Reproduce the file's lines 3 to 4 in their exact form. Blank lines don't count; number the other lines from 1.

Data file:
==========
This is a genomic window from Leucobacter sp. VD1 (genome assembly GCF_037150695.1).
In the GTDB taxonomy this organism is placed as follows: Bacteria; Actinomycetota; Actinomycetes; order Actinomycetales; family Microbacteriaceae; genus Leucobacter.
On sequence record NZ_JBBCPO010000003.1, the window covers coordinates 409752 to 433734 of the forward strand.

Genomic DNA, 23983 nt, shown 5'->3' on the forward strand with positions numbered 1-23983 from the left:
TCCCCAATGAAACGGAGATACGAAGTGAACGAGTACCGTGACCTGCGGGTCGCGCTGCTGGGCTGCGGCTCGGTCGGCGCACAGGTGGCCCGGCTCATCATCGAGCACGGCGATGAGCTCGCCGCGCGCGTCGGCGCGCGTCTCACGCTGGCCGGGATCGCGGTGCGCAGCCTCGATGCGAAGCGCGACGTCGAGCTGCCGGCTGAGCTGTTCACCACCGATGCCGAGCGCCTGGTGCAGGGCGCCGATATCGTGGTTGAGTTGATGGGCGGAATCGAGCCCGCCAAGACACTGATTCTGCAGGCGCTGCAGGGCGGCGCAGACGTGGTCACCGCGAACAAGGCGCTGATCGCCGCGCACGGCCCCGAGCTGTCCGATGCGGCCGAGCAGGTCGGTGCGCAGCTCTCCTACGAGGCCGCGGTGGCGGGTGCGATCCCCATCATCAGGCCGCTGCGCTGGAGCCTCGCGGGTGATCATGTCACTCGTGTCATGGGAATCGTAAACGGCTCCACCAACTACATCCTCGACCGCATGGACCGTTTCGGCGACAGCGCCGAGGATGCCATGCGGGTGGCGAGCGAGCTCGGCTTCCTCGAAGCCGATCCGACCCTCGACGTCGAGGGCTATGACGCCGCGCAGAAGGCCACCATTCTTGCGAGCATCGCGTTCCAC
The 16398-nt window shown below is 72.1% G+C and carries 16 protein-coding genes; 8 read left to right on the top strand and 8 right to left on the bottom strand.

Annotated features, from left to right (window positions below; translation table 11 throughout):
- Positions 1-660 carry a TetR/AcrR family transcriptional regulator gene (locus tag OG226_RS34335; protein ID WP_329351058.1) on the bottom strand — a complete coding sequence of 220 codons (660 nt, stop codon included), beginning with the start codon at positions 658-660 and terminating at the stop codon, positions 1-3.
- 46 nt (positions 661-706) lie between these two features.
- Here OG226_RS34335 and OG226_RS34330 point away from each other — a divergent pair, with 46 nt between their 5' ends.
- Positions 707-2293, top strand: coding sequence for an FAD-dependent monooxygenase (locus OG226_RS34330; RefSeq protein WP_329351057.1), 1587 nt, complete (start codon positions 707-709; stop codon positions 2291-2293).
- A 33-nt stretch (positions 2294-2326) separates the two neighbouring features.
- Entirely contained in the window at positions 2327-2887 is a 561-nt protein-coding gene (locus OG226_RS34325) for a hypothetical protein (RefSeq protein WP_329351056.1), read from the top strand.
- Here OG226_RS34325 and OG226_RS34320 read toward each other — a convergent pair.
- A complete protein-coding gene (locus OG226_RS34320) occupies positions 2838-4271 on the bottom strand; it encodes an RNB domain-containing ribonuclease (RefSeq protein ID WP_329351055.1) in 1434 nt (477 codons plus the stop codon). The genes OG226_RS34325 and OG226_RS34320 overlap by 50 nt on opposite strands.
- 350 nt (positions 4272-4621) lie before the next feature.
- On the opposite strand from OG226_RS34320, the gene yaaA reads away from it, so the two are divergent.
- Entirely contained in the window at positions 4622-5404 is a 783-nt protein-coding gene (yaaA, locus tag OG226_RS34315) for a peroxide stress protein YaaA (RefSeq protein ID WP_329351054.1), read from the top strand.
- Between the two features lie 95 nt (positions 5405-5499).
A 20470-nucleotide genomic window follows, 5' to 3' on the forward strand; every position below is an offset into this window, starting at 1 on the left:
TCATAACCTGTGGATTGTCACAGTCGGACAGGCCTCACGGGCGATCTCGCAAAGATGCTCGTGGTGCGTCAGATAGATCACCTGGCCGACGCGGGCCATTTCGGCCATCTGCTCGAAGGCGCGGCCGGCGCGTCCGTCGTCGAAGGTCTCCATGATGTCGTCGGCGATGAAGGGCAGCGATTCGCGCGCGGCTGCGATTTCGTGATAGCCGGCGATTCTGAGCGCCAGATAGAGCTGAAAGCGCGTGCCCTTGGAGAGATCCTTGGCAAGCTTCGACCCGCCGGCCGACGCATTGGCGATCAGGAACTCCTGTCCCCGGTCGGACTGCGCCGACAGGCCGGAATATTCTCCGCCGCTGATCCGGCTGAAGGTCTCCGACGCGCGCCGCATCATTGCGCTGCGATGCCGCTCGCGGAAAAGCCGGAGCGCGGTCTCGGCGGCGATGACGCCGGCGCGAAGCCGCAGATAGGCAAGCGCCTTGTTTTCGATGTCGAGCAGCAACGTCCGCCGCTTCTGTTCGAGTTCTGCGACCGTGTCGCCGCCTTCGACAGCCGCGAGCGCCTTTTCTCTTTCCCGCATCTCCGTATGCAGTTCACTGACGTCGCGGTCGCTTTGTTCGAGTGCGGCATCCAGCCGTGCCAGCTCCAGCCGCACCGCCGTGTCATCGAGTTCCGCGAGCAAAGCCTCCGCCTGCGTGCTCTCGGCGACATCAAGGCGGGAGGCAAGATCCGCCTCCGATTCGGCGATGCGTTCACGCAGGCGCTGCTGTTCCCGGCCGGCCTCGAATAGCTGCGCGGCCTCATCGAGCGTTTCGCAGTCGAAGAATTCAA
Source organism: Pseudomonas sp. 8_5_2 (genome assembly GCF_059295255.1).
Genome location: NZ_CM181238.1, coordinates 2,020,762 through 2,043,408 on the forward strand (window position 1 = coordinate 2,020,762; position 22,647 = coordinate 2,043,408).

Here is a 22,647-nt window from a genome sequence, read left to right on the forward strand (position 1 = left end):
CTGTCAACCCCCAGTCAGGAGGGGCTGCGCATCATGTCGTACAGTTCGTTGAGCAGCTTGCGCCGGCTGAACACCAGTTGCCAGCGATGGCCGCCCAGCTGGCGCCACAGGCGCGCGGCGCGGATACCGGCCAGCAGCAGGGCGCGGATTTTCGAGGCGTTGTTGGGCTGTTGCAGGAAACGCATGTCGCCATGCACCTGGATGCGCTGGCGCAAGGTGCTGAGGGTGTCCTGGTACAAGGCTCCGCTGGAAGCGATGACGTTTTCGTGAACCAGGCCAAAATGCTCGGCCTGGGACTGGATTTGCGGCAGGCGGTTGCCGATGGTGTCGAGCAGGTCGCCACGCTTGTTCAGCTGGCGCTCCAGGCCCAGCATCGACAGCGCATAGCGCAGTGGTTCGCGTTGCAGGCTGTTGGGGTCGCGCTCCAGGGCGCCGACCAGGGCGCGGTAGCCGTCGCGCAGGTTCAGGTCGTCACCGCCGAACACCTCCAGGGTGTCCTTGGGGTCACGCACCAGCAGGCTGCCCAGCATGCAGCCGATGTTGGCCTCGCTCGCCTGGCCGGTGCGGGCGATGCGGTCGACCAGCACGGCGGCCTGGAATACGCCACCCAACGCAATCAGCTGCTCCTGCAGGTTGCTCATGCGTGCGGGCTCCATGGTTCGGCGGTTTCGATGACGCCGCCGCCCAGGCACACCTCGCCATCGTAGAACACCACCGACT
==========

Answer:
On sequence record NZ_JBBCPO010000003.1, the window covers coordinates 409752 to 433734 of the forward strand.

Genomic DNA, 23983 nt, shown 5'->3' on the forward strand with positions numbered 1-23983 from the left: